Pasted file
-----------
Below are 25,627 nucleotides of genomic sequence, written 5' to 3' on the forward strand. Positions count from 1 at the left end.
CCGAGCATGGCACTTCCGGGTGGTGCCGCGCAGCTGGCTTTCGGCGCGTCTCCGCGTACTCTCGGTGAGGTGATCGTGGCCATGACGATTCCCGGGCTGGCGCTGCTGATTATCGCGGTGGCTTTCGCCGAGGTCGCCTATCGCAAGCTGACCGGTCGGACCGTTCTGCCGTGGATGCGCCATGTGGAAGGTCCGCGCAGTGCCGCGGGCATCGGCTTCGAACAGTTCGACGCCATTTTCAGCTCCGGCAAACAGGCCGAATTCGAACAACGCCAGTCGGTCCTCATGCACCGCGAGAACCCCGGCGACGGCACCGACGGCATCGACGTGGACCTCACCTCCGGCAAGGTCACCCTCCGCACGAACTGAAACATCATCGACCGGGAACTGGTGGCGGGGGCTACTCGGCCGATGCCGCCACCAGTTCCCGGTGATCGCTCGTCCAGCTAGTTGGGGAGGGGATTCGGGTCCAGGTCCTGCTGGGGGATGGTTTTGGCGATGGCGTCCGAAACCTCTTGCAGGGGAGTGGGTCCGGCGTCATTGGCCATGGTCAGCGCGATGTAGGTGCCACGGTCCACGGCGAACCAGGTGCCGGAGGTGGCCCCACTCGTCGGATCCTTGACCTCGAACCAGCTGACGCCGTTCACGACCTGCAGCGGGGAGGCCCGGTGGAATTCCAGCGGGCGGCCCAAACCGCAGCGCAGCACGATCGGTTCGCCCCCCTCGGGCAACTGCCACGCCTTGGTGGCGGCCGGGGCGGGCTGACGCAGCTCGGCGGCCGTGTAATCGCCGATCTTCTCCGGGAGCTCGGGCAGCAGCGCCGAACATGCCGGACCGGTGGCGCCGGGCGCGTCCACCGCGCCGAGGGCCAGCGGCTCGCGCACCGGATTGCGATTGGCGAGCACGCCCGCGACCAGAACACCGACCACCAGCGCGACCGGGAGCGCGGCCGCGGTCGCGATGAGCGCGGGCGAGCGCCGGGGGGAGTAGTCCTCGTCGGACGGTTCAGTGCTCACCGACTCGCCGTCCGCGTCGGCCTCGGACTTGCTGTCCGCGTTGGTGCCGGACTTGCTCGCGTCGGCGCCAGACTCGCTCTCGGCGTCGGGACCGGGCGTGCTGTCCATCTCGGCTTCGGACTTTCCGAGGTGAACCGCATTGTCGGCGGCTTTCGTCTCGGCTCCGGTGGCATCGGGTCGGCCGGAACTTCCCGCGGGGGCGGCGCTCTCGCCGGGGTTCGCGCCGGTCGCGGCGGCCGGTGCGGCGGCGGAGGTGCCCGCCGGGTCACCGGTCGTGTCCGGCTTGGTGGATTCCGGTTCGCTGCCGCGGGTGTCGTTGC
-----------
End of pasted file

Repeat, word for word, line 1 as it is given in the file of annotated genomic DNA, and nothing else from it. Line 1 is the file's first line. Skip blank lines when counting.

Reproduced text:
Below are 25,627 nucleotides of genomic sequence, written 5' to 3' on the forward strand. Positions count from 1 at the left end.